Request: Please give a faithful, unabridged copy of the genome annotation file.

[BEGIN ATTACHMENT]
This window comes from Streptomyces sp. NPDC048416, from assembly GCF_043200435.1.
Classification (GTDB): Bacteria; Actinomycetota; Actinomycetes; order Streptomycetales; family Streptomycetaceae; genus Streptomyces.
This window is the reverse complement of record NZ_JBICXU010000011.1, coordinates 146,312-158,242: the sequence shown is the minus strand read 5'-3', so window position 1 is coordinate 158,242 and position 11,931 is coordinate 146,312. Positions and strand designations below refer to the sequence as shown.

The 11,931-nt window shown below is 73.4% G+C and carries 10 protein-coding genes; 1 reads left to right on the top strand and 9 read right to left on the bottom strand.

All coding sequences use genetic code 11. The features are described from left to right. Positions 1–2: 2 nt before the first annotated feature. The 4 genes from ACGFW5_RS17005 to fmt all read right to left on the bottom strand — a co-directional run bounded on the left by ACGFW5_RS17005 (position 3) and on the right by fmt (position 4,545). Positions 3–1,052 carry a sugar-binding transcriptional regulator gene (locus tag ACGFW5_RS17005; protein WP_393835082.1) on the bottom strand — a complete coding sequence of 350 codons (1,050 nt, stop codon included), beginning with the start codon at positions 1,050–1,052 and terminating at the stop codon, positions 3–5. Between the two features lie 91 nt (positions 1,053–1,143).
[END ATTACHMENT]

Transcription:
This window comes from Streptomyces sp. NPDC048416, from assembly GCF_043200435.1.
Classification (GTDB): Bacteria; Actinomycetota; Actinomycetes; order Streptomycetales; family Streptomycetaceae; genus Streptomyces.
This window is the reverse complement of record NZ_JBICXU010000011.1, coordinates 146,312-158,242: the sequence shown is the minus strand read 5'-3', so window position 1 is coordinate 158,242 and position 11,931 is coordinate 146,312. Positions and strand designations below refer to the sequence as shown.

The 11,931-nt window shown below is 73.4% G+C and carries 10 protein-coding genes; 1 reads left to right on the top strand and 9 read right to left on the bottom strand.

All coding sequences use genetic code 11. The features are described from left to right. Positions 1–2: 2 nt before the first annotated feature. The 4 genes from ACGFW5_RS17005 to fmt all read right to left on the bottom strand — a co-directional run bounded on the left by ACGFW5_RS17005 (position 3) and on the right by fmt (position 4,545). Positions 3–1,052 carry a sugar-binding transcriptional regulator gene (locus tag ACGFW5_RS17005; protein WP_393835082.1) on the bottom strand — a complete coding sequence of 350 codons (1,050 nt, stop codon included), beginning with the start codon at positions 1,050–1,052 and terminating at the stop codon, positions 3–5. Between the two features lie 91 nt (positions 1,053–1,143).